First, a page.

STELLA MCCARTNEY, 29
Behind the fashion icon is a dynamic businesswoman who was only 26 when she took over as chief designer at Chloe. After reviving the fortunes of the ailing fashion house, where clothes sales rose fourfold, she has now moved on to a new challenge - setting up her own label under Gucci. Her trickle-down influence on the high street is already noticeable.
ANDRIA VIDLER, 35
Formerly with the BBC, the managing director for Capital Radio London oversees Capital FM and the Capital Gold Network. She is responsible for programming and marketing and takes charge of big events such as Capital's annual Party in the Park, an all-day concert in central London. The mother of two says: 'I can easily think about the job 24 hours a day, but I don't think of it as work.'
FABIOLA ARREDONDO, 34
The pin-up girl of e-commerce until she resigned as MD of Yahoo! Europe is planning a comeback with her own media company, insiders say. She recently topped the Wall Street Journal's list of Europe's Most Powerful Women, ahead of Pearson's Marjorie Scardino. When not working, Arredondo is a keen scuba diver.
HELEN SMITH, 29
Finance director of City brokers Collins Stewart when she was only 27, she helped arrange last year's management buyout of the company. That was followed later in the year by a successful stock market flotation that valued the company at pounds 326 million and is thought to have turned Smith into a proper millionaire.
GABY ZEIN, 32
Managing director of Freud Communications, the PR agency, Zein has taken on much of the day-to-day work from founder Matthew Freud and is thought to be working with him on a management buyout of the company from Abbott Mead Vickers. She is married to an MD of Tiger Aspect Productions.
DEBBIE WOSSKOW, 27
The youngster on our list, she left Brunswick to co-found Mantra PR, which aimed to deal with financial PR as well as the new economy. Top-level clients include Yahoo!, Moreover, Benchmark Capital and Olswang. Wosskow is proud of Mantra's unusual positioning in the industry.
FFION HAGUE, 33
This former aide to the Welsh secretary is well placed to help her husband William, whose career has faltered. She earns a six-figure salary as a headhunter for Leonard Hull International, which found a big job at Woolworth's for former Railtrack boss Gerald Corbett.
REBECCA HALL, 28
Seen as a rising diplomat, she has lived in New York and Brussels and was the youngest person to chair a working group during the UK's presidency of the EU. Now posted to Vienna, she is fluent in four languages and is adept at facilitating top-level negotiations.
REBEKAH WADE, 33
The youngest person to become editor of a national newspaper, Wade has seen circulation rise in her two years as editor of the News of the World. She has raised its profile but also provoked a furore when she decided to publish the names and addresses of convicted paedophiles.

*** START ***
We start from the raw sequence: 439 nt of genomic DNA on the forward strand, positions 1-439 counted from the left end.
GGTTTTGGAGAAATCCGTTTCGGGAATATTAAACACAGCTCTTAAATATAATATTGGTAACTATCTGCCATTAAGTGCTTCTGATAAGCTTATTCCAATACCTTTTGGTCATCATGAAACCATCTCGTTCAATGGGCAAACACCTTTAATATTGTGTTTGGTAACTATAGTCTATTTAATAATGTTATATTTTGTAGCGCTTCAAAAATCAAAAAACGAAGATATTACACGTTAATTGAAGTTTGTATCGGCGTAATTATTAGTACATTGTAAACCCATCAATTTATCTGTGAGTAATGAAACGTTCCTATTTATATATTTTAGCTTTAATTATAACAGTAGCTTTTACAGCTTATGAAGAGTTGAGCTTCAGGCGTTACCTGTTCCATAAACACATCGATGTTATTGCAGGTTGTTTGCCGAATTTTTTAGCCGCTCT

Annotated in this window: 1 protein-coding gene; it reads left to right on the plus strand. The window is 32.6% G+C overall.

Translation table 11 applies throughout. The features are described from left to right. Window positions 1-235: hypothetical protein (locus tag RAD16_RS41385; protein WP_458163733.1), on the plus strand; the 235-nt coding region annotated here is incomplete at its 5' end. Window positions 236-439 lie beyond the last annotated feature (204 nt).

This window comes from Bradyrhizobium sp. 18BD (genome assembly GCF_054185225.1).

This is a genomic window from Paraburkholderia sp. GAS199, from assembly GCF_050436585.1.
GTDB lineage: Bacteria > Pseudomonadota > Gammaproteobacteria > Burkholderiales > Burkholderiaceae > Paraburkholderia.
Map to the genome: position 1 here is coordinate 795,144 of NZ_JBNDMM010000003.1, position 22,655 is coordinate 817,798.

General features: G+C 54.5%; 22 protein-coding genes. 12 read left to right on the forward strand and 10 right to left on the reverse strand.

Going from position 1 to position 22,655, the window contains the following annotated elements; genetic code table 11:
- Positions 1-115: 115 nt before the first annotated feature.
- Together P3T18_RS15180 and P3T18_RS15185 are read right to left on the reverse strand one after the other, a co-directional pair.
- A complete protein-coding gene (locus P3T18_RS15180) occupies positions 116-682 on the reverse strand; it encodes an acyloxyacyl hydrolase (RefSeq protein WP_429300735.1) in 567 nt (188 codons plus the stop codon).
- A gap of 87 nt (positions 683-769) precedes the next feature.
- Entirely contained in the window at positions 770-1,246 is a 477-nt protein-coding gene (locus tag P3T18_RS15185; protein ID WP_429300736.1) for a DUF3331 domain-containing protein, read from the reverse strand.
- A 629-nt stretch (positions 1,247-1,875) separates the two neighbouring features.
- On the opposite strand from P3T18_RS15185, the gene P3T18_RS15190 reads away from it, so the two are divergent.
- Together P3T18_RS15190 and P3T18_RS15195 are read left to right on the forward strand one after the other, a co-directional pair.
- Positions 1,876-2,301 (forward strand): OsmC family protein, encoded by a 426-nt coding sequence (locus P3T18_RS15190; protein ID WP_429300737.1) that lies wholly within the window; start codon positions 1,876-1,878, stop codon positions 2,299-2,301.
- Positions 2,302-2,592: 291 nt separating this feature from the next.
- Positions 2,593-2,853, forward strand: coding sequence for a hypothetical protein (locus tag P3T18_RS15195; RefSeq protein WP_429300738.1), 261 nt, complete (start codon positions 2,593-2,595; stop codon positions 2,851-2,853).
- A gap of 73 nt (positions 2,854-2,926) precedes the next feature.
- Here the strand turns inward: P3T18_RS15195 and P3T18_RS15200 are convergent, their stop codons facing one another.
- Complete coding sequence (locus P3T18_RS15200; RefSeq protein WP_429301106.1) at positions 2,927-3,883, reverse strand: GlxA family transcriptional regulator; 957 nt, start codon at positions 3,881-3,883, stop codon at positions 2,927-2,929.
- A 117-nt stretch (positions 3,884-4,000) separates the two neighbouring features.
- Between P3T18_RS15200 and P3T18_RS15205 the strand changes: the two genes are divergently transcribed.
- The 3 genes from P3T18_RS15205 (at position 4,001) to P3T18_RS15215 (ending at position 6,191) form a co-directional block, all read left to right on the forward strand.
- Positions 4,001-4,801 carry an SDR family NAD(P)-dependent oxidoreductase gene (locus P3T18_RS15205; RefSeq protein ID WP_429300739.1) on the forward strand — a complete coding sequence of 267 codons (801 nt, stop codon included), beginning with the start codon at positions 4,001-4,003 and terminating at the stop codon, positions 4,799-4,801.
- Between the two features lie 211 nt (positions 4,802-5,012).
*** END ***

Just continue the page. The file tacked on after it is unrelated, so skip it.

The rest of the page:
ELISABETH DAVIES, 28
A former research assistant for home secretary David Blunkett, she is the youngest non-executive director of the NHS, as well as being vice-chair of the South West London Community Trust and director of the UK Breast Cancer Coalition since 1998.
NOREENA HERTZ, 32
The lone academic on our list, this author/pundit took the spotlight recently with her book on business and politics and as a commentator on the election. She taught economics to Russian officials after her MBA at Wharton and is now associate director of the Centre for International Business and Management at the Judge Institute, Cambridge.
DIDO HARDING, 33
After spells at McKinsey, Thomas Cook and Kingfisher, adroit networker Harding is now climbing the retail ladder with market leader Tesco as commercial director for added-value foods (that's about half the food range). An amateur jockey, her horse Cool Dawn won the Cheltenham Gold Cup in 1998.
JENNY BAKER-HIRST, 34
The director of new business development at Sainsbury, Baker-Hirst is one of the few women rising through the ranks of a blue-chip company. Keen on cycling and sailing, her current work project is Taste, a joint venture between Sainsbury and Carlton TV.
ANNE FARLOW, 35
After Oxford, Farlow worked with Bain in Australia, Morgan Stanley in New York and Electra Partners in Hong Kong. A chemical engineer by training, she is now director of Providence Equity Partners, a private investment house, and is responsible for its European activity.
CATHY FOREST, 33
A US-born accountant, she left Pricewaterhouse-Coopers three years ago for Cadbury-Schweppes, where she has been director of investor relations and is now finance planning controller. Since 1997, she has also been active with the National Council for One Parent Families.
LARISSA JOY, 32
A former media and entertainment lawyer, Joy joined the Simons Palmer advertising agency shortly before it was sold to Omnicom, assisting with the sale and staying on after its merger with TBWA. She has since joined Ogilvy with Paul Simons and been appointed vice-chairman - a key player in the industry.
CAROL SAVAGE, 35
This work/life balance expert spent 12 years in marketing for the likes of Pizza Hut, Disney and Douwe Egberts before deciding to help change the way people work. Now her Flexecutive consultancy and web site give advice to companies on introducing flexibility into the workplace.
NICOLA SHINDLER, 32